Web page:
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Turks shocked by Al-Aqsa Mosque clashes

Turkish President Recep Tayyip Erdogan called Israel "barbaric" after the latest clashes at Al-Aqsa Mosque.
Palestinians clean the Al Aqsa mosque after clashes with Israeli police on the compound known to Muslims as Noble Sanctuary and to Jews as Temple Mount in Jerusalem's Old City November 5, 2014. Israeli security forces hurling stun grenades clashed with Palestinian stone-throwers at al-Aqsa mosque - a confrontation that has played out frequently over the past several weeks. REUTERS/Ammar Awad (JERUSALEM - Tags: POLITICS CIVIL UNREST RELIGION) - RTR4CY3R

It remains a mystery to outside observers what exactly happened the morning of Nov. 5 at Jerusalem’s Al-Aqsa Mosque, though it's certain that the morning's events triggered speculation of an imminent third intifada. Based on Turkish news coverage, the general perception was that Israeli security forces entered the mosque and clashed with the Palestinians praying inside, throwing several Qurans to the floor.

"You cannot soil these sacred grounds with your dirty boots — you can only smear your souls," Deputy Prime Minister Yalcin Akdogan said Nov. 6. "What will happen if a state, a government, an administration derails and acts in a perverted way and conducts persecution?"

Turkish President Recep Tayyip Erdogan ramped up the criticism. Erdogan said that no such intervention at Al-Aqsa Mosque had occurred since 1967. He described the Israeli action as “barbaric” and “despicable” and argued that Israel was knowingly “provoking” Palestinians to more violence. “The Al-Aqsa Mosque is not only important for Arabs and Palestinians, but for all the Muslims in the world. This Israeli action is barbaric, nefarious and inexcusable,” Erdogan said Nov. 6. “There is a planning here. There is a strategic approach. One needs to really think hard about [the timing] of this incident.”

Erdogan contended that Israel intentionally selected this moment to create a new crisis with the Palestinians, since the world’s attention was focused on developments in Kobani and Aleppo, with Islamic State militants fighting hard to take over those two Syrian cities.

Turkey’s opposition parties have also joined the government in condemning the armed clashes at Al-Aqsa Mosque. Levent Gok of the main opposition Republican People’s Party (CHP) said that the widely-viewed video footage showing fighting inside the mosque has offended Muslims all over, though Palestinians said no Israeli soldier can be seen inside the mosque in the video footage. “[Everyone] needs to be respectful to religiously accepted sacred places,” said Gok.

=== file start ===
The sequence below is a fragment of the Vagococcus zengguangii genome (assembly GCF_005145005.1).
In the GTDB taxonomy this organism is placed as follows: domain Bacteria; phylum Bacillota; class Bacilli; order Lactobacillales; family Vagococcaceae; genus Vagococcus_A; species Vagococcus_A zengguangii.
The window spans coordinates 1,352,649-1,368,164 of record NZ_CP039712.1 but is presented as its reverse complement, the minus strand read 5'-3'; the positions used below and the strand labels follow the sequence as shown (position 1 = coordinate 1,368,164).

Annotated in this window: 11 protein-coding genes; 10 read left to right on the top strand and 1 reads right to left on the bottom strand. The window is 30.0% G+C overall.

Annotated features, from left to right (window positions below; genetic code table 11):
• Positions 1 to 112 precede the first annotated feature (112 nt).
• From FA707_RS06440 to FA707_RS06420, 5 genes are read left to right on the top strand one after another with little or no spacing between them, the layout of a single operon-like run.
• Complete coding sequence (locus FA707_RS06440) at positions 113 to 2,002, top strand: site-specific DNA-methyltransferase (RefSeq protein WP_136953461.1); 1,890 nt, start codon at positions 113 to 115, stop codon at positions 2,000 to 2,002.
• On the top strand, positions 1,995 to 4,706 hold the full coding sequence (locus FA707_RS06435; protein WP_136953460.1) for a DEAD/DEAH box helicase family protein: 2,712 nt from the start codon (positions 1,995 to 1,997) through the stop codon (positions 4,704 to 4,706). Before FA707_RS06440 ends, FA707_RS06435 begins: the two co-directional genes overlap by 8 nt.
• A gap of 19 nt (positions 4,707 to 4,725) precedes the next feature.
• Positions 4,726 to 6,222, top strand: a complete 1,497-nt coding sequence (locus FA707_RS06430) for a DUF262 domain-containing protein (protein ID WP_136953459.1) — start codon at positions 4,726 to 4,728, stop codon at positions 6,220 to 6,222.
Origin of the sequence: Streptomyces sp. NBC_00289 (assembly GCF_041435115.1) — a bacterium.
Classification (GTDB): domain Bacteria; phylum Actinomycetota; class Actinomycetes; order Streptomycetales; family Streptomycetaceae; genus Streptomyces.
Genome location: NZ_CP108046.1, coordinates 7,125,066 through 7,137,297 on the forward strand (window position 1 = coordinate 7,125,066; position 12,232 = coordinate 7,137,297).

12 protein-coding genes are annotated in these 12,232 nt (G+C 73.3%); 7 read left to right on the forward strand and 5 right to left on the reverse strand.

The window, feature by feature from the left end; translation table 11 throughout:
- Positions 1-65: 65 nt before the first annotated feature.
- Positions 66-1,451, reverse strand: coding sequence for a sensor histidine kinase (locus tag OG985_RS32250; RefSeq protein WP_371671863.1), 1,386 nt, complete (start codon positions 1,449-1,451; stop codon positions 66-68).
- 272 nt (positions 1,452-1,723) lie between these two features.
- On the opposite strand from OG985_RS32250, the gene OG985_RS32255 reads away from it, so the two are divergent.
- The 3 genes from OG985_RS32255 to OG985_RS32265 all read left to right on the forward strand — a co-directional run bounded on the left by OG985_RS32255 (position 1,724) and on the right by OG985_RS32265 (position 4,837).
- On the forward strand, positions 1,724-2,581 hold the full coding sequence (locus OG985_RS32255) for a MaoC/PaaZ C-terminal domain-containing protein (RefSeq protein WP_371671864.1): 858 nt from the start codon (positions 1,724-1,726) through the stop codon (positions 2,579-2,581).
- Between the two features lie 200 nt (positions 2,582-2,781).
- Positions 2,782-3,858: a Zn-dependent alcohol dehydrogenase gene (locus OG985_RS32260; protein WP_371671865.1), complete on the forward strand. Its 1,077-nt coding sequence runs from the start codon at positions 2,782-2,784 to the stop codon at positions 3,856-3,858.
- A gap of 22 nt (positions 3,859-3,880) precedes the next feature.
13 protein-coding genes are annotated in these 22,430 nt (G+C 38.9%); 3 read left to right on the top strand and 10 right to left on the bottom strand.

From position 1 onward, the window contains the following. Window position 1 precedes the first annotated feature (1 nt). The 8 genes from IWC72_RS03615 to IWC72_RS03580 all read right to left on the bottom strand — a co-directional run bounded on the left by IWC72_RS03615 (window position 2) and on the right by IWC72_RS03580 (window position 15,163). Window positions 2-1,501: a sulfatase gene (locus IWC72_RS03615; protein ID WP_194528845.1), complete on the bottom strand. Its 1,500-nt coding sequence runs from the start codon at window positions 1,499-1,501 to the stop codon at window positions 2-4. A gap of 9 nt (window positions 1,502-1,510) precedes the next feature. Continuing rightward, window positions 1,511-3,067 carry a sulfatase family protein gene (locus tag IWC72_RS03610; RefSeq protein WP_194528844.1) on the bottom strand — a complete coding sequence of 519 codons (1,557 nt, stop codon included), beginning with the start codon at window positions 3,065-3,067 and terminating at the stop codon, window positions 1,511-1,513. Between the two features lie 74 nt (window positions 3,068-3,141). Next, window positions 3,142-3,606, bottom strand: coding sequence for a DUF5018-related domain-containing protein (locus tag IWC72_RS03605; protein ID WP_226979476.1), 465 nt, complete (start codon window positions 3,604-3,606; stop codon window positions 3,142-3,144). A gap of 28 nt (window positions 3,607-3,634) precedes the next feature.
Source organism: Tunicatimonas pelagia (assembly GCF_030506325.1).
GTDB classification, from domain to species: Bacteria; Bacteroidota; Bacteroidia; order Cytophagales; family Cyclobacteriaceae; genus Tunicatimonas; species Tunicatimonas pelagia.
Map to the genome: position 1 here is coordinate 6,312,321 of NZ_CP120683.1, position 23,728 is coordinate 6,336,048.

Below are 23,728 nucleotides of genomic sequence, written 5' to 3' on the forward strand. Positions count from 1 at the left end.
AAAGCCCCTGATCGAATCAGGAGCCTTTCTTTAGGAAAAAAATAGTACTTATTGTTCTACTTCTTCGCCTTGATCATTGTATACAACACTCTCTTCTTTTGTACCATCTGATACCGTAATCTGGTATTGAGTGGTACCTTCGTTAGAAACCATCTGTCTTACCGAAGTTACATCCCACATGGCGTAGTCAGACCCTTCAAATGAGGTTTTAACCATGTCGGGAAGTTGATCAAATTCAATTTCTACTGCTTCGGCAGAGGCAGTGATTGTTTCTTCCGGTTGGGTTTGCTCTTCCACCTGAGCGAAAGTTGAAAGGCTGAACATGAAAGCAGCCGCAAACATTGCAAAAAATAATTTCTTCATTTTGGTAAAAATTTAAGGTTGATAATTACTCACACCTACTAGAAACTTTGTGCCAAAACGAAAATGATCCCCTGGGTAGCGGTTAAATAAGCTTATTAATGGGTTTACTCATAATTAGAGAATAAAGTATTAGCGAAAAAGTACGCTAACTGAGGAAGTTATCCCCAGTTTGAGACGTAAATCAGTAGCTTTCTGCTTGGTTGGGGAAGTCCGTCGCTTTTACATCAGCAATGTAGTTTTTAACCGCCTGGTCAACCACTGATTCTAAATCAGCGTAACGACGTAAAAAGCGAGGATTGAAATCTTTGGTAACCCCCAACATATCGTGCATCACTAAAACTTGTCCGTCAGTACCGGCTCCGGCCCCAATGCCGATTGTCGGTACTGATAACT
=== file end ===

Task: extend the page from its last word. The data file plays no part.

Yusuf Halacoglu of the Nationalist Action Party (MHP) echoed this sentiment. “We condemn Israeli soldiers putting their boots in Al-Aqsa Mosque in the strongest way,” he said. “Those who do not respect others’ sacred places should not expect respect.” Idris Baluken of the pro-Kurdish People’s Democracy Party (HDP) said that Israel has directly targeted Al-Aqsa Mosque, which was unacceptable. “We are on the side of the suffering Palestinian people till the end,” he said.

However, Aykan Erdemir, a CHP Bursa deputy, called for moderates on both sides — Palestinian and Israeli — to turn this crisis into a new beginning, whereby the two sides could foster a constructive dialogue and intensify peace-building efforts. Speaking to Al-Monitor, Erdemir criticized Erdogan’s harsh rhetoric. “I believe that in condemning the incident statesmen should use a careful and constructive language if they want to ensure that the incident leads to conflict resolution and peace-building,” he said. “If politicians insist on using inflammatory language on all sides, this will only add fuel [to an already existing fire], and the recent developments have proven once again that hawkish language and violent response neither bring a short-term solution nor a long-term sustainable settlement.”

Leyla, a housewife who asked to be identified only by her first name, told Al-Monitor, “I have no issues with Israel and have actually developed more empathy toward them since this government came to power. I am fed up being told by our leaders to see Israel as wrong all the time. But, I tell you, I hope they really grasp the moment of our technological environment, where anything could be televised, and their utter disrespect to Al-Aqsa could incite unprecedented condemnation and even action from afar [from those] who have no bone to pick in the Israeli-Palestinian conflict.”

The deadly incidents over the past month are not part of the conversation in Turkey, though the video footage did show some sort of clash taking place in the mosque. Moreover, no one here really talks about how right-wing members of the Knesset stormed Al-Aqsa Mosque for three consecutive days.

When I asked Leyla whether she had heard that Israeli Foreign Minister Avigdor Liberman called the entry of these right-wing Israeli politicians into the mosque as “cheap” politics lacking wisdom, she said, “Good for him, but who really cares what he said or did not say? This video footage is all that matters to me. And I want Israel to respect our sacred places.”

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